Can brothers and sisters of your ancestor help you knock down those brick walls? Absolutely! We all have those brick walls where our direct ancestor has very little to tell in terms of leaving documents behind. They do not have a birth or death certificate, they left no will. We can only find them in the census or maybe only in one or two censuses. Maybe the timing of their birth is such that they only hit the 1900 census and they are married at this point. How do we go back further in our tree? Maybe siblings can help.
First, you have to find the siblings. Most of us go to the census first. Even if they are not listed in the family look around. They might be with their own family but living very near to your ancestor. It might even be a page or more before or after your ancestor. You might find siblings in court records and probates as well. They might have sued each other. Check the inventory of estates to see who is in charge or receiving items. Who are the witnesses in marriages? These could be siblings of your ancestors.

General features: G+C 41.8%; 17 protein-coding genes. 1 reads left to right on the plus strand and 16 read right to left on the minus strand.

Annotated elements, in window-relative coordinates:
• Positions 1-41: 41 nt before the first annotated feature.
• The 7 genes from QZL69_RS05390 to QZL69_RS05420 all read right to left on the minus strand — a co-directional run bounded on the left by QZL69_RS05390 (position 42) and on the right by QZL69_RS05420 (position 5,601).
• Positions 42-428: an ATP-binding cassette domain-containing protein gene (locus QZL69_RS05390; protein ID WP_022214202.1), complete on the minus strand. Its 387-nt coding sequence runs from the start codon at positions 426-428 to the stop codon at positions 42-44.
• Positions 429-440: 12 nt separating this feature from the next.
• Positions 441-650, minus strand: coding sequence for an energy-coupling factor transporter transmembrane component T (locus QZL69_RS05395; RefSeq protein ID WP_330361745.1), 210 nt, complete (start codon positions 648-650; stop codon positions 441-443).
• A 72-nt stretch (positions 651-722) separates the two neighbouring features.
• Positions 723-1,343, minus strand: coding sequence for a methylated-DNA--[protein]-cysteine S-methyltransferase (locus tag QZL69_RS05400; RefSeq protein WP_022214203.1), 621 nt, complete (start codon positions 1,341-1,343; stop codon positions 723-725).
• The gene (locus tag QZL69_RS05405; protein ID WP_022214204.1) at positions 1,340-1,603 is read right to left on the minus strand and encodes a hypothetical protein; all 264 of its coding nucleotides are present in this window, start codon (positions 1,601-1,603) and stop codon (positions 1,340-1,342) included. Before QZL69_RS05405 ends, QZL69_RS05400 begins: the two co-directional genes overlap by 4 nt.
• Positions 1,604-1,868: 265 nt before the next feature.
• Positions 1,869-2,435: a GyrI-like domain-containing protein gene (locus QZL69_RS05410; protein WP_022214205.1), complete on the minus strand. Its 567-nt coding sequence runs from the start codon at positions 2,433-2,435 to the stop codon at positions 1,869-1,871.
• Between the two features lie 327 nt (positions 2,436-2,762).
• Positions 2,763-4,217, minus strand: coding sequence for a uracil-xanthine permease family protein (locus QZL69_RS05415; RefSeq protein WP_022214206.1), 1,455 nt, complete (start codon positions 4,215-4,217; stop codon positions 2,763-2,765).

Once you have the sibling names you can begin to research them just as you have been researching your direct ancestor. Don’t get distracted by adding children and grandchildren at this point, it will only take you off track of the mission. Take a look at the sibling’s death certificates. They might mention the parents birth locations and maiden name of the mother. Check and see where they are buried as a possible burial site for your ancestor. See if they have a will, who is mentioned, look at every page even the inventory. You never know where a name will pop up. Not only might you find information on parents but also proof that these are indeed siblings.
Other places to look are birth certificates, delayed birth certificates, funeral records, newspapers, guardianship papers, deeds, and other court records. You can always search for their children and grandchildren and make connections to see if these new cousins have any documents that might help in your research. Reach out and connect to your new family and you might just find a fellow family historian who can use your help as well.